Apple actually introduced virtualization licensing back in 2007’s Mac OS X 10.5 Server software. It stated that the server OS could be run inside of a virtual machine as long as you bought an additional license and the hardware was made by Apple. Client copies of the OS were still disallowed from being virtualized.
That all looks to be changing in the upcoming release of Lion, Apple’s next revision of their critically well-received operating system. The Golden Master version (that is, the version after which no more changes will be made in development until after release) was just seeded to developers this week with a revised copy of Apple’s infamous licensing agreement.
(iii) to install, use and run up to two (2) additional copies or instances of the Apple Software within virtual operating system environments on each Mac Computer you own or control that is already running the Apple Software.
One of the big reasons for the change is likely due to the fact that Apple won’t be releasing OS X Server anymore. Well, that’s not entirely true – they’ll still be releasing it, but just as a set of components built into their primary operating system. Now you’ll be able to install the OS onto your Mac hardware (or onto non-Mac hardware if you don’t mind ignoring the EULA – but then, if you’re willing to do that you’re probably not too worried about regulations anyway) and run at least 2 copies of the software within virtual machines.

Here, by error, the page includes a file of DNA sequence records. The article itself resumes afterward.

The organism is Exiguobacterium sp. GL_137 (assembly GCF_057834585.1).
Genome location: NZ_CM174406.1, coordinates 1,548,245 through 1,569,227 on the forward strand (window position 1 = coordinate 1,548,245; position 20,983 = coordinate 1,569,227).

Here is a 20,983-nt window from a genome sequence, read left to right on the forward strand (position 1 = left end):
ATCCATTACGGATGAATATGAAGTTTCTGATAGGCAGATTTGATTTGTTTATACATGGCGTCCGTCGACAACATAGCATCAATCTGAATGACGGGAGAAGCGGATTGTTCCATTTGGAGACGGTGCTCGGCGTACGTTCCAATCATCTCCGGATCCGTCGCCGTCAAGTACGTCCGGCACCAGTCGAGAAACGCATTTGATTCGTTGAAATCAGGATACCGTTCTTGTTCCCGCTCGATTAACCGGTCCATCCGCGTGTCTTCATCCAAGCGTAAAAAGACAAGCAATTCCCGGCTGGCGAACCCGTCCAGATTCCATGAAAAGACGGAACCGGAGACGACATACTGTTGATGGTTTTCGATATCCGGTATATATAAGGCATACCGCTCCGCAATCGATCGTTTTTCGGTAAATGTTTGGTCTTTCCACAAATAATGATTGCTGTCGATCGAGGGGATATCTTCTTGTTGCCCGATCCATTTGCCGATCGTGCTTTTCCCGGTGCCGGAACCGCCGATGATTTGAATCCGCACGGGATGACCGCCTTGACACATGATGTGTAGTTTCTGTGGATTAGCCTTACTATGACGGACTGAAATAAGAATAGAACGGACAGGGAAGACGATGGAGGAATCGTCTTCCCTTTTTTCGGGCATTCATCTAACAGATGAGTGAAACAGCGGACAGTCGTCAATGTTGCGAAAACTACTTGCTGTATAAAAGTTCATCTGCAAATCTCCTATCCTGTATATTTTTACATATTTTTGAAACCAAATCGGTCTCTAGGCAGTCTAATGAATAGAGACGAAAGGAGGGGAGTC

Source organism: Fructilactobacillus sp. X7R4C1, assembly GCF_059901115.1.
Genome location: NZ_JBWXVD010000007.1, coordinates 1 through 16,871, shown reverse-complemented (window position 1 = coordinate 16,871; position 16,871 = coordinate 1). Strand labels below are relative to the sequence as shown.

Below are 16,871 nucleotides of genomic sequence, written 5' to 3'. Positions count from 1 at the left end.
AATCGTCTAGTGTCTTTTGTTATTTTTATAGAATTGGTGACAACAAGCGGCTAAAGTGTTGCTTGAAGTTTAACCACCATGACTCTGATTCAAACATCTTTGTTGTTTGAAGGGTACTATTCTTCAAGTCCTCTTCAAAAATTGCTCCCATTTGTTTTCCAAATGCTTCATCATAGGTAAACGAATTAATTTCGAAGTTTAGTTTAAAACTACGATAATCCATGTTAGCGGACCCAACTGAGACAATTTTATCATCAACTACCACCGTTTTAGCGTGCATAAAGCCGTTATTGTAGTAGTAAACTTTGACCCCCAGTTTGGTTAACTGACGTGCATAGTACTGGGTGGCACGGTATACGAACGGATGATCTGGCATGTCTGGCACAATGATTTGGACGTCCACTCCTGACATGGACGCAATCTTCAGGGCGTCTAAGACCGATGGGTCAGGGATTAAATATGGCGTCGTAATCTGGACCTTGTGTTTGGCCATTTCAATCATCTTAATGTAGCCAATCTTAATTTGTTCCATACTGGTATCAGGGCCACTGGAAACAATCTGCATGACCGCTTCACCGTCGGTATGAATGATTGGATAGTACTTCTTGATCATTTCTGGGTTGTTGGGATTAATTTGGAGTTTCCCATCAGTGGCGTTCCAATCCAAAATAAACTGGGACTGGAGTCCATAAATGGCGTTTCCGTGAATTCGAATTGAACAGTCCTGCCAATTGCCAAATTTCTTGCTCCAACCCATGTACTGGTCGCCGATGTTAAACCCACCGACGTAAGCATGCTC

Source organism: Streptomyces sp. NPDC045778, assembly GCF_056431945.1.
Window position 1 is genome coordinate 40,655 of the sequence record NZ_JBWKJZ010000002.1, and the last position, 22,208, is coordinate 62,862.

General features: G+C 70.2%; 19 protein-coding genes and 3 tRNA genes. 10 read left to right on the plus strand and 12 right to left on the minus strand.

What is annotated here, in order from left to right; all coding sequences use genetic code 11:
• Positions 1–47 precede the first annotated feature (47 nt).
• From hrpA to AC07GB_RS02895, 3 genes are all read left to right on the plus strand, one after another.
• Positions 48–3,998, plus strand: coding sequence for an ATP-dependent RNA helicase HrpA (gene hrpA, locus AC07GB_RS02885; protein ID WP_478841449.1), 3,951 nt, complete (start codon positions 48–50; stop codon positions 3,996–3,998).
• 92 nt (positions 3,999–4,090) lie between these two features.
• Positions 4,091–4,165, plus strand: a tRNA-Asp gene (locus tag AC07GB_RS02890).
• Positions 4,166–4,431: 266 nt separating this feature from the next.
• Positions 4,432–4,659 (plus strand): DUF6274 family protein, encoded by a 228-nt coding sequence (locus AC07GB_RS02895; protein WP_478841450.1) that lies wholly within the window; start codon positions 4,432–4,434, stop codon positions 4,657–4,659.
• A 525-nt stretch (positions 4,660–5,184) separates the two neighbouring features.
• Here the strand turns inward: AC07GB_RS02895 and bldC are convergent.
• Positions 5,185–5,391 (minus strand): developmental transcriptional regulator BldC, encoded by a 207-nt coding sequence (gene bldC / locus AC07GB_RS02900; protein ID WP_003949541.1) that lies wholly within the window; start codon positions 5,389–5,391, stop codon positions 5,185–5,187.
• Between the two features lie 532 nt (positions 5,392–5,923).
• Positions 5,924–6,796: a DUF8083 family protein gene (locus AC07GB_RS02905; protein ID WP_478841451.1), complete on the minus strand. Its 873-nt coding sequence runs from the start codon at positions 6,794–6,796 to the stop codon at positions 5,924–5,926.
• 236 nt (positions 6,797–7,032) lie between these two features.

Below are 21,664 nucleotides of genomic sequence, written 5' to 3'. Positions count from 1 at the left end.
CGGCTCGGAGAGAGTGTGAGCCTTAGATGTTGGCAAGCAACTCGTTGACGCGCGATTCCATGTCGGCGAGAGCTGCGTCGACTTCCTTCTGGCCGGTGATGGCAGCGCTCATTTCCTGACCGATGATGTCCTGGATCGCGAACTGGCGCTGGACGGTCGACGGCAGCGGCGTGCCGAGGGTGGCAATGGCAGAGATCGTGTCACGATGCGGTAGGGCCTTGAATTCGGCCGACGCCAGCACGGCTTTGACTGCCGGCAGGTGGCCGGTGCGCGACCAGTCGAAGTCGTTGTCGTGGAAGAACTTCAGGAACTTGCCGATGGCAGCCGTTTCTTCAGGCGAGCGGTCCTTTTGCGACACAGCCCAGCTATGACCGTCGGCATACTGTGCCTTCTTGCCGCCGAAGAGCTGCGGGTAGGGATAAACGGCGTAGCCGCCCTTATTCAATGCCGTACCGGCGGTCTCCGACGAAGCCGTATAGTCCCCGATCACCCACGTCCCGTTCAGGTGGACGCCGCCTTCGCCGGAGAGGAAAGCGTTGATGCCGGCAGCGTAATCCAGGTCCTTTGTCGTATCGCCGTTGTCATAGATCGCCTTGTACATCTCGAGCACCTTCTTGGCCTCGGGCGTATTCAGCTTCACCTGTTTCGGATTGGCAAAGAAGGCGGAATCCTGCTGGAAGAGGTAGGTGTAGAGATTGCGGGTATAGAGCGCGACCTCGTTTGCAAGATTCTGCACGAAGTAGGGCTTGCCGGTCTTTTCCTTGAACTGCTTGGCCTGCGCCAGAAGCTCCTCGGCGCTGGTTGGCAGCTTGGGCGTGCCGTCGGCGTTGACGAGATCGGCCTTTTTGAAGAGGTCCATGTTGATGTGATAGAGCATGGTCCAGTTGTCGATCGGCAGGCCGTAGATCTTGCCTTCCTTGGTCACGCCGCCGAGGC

It’ll likely be a boon for developers and the security conscious alike, who will be able to run whatever software they need in many configurations – all sandboxed and removed from accessing their primary working software. The new OS is expected out this month, and will be released entirely within the Mac App Store for $29.99. OS X Server is planned as an optional add-on, also purchasable from within the App Store. It’s cost, reflecting the fact that Apple wants enthusiasts and professionals alike to play around with it, will run $49.99.